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This notable species produces erect stems of bronzy burgundy leaves and purple-green bracts in early summer. It looks exceptional when placed near contrasting plants. The foliage may be cut back after flowering to produce fresh growth.
This species has red stems and dark green leaves, which emerge in spring with a reddish tinge. In early summer, it bears conspicuous bracts of orange-red or red.
'Fireglow' bears conspicuous bracts in vivid orange-fuchsia in early summer. It has red stems and dark green leaves, which emerge in spring with a reddish tinge.
Long-lasting, terminal clusters of lime green bracts and flowers punctuate the meandering 'arms' of this ground-hugging species. The chalky seafoam foliage looks great spilling over a stone wall in a rock garden or at the edge of any bed.
Electric yellow bracts bloom on a low cushion in April and persist, but gently fade as the stems elongate to form a 16-inch mound by midsummer. The leaves produce shades of red, orange, and purple in autumn.
Regarded by some as the bluest blue fescue, this plant forms compact, cascading mounds of foot-tall, intensely blue, narrow leaves that are attractive in all seasons. Blooms are generally secondary to the foliage, but this cultivar blooms more heavily than most, with spikelets in summer. This cultivar is long-lived and very hardy. Grow in groups in a border or rock garden, or as a groundcover.
These compact tufts of 8-inch-long powder-blue leaves are well suited for edging and naturalizing in the rock garden.
This sturdy groundcover is fast becoming one of the most dependable grasses for creating drought-tolerant meadows. Clumping evergreen foliage is a rich khaki green and grows in an arching clump. The flowers, while noticeable, are not showy. Atlas fescue is at its best in groups and grows in all but hot, humid, and low desert climates.
Like other cultivars of this genus, 'Courtasol' is as tough as nails. The biggest difference from the rest, however, lies in its form. The stems reach to only 18 inches tall before arching down to the ground and running along to yield a 5-foot-wide spread. Its grapefruit yellow flowers appear in early spring.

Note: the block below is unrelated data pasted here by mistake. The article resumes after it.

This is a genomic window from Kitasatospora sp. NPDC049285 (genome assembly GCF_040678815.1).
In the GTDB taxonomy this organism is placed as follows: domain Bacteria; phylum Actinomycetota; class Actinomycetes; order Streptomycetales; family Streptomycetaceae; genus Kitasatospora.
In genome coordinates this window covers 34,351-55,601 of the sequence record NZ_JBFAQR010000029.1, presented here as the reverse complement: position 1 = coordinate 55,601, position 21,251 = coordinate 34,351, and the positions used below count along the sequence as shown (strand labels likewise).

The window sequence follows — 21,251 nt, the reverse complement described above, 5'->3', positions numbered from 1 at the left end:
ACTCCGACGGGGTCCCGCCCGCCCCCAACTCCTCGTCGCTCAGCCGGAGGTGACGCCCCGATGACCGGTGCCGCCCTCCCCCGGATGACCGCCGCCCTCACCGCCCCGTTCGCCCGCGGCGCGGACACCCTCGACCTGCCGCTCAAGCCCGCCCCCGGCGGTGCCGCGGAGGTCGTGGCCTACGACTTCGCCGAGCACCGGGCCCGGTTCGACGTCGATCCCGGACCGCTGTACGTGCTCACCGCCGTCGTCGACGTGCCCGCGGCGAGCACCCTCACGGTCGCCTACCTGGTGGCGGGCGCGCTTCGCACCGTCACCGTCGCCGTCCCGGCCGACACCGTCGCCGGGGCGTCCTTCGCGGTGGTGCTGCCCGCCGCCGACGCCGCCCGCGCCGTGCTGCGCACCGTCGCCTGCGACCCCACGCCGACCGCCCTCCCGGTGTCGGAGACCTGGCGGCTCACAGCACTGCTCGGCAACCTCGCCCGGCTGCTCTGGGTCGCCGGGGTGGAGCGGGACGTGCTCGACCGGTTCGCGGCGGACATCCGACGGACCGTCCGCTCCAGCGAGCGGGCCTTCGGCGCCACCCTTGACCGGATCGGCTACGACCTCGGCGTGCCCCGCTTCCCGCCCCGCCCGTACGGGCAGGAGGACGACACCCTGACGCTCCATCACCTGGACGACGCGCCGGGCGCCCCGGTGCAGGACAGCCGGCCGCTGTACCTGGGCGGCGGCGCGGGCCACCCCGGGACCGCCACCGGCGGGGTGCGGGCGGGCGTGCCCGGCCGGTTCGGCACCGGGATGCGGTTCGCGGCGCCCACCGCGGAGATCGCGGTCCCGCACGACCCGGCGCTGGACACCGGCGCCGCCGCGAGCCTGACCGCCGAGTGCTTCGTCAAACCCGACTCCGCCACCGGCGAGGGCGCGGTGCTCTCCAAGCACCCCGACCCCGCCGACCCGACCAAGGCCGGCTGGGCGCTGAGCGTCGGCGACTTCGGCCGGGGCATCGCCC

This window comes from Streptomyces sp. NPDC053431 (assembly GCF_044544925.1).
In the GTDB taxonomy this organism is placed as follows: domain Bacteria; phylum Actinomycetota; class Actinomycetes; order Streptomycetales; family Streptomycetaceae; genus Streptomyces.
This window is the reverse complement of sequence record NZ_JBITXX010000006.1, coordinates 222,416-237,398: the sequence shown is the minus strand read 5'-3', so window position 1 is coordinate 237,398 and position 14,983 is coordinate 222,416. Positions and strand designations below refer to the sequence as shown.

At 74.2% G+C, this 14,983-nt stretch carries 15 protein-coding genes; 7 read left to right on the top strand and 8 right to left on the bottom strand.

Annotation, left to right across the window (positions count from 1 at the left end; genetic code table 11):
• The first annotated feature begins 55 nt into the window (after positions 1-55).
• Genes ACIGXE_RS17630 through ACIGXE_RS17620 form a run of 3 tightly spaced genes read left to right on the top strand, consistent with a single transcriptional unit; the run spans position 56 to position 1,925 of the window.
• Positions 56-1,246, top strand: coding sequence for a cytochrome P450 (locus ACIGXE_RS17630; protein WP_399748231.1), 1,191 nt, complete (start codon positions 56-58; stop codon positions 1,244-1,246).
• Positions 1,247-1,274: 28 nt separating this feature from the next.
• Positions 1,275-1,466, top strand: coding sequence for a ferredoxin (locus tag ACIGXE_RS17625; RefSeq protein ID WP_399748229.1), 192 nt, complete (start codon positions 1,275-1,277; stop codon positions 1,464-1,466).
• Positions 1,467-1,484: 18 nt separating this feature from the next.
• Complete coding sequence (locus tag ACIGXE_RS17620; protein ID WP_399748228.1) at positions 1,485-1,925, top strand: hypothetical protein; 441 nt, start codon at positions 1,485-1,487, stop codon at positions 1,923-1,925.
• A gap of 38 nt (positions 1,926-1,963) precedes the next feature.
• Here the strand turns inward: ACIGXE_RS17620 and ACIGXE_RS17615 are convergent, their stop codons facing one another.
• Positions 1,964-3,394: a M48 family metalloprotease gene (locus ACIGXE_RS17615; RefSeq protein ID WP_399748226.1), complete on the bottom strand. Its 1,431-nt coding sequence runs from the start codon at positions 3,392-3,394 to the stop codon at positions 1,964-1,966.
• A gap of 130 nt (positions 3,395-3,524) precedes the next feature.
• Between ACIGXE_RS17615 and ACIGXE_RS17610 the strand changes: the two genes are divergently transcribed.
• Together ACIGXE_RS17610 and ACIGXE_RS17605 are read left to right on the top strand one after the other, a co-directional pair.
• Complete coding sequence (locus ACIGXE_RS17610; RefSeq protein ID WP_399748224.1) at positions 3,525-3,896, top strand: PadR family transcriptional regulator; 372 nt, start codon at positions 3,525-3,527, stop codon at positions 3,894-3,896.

This cultivar has dark green leaves with a faint bronze sheen. Its narrow, dangling, red and purple flowers bloom throughout the season.
The large blooms of this perennial are a spectacular violet-blue with a white throat and darker venation on plants 1 to 2 feet tall and wide. The attractive foliage weaves itself through neighboring plants. Grow in borders, containers, or rock or cottage gardens. 'Rozanne' is most effective en masse.
This popular perennial is grown for its blue or lavender-blue, saucer-shaped flowers that bloom for many weeks. It is useful in borders, rock gardens, and containers. It quickly reaches about 18 inches tall and 2 or 3 feet wide.
'Wargrave Pink' is a vigorous perennial suitable for groundcover. The notched, funnel-shaped, salmon-pink flowers bloom all season.
This beautiful, mounded, dwarf perennial has gray-green leaves (grayer than the species) and large, purplish pink flowers with purple veins and eyes.
This plant bears rich medium blue to violet-blue flowers from 1.5 to 2.5 inches wide in early summer, and blooms sporadically throughout the summer.
Thick rhizomes and stout, sprawling stems guarantee this hardy geranium survivor status. It forms dense mats of foliage in no time, making a perfect large-scale groundcover. The foliage is aromatic, particularly when touched, and transforms to red in fall. The magenta-pink flowers are conspicuously veined. 'Bevan's Variety' grows to slightly more than a foot tall with indefinite spread.
This upright plant bears cupped flowers 1.5 inches across in variable hues of pale to bright pink from late spring to midsummer.
This attractive groundcover blooms all summer and is tolerant of diverse habitats. It has glossy leaves and notched, 1.25-inch lilac-pink flowers with darker veins.
Deeply cut plum-purple leaves emerge in spring and stay true to color throughout the season. Lavender-blue flowers bloom beginning in late spring. 'Midnight Reiter' grows to only about 6 or 8 inches tall and twice as wide. More shade causes the foliage to be greener.
A profusion of delicate, magenta-pink, upward-facing blossoms cover this plant over a long period. The leaves are deeply divided and add texture to the plant's rounded form.
Q&A Ground covers to avoid
by Nancy Ondra
Planting Ground Covers
Proper spacing and regular care are the best ways to create a lush, weed-free carpet
by Mary Hirshfeld
Flowering Ground Covers
To blanket an area small or large, these are the perennials to pick
by Nancy Ondra
Dividing a ground cover
by Liana Mackey
Plants for Pathways
These durable creeping perennials discourage weeds and soften the look of a walkway
by Marty Wingate
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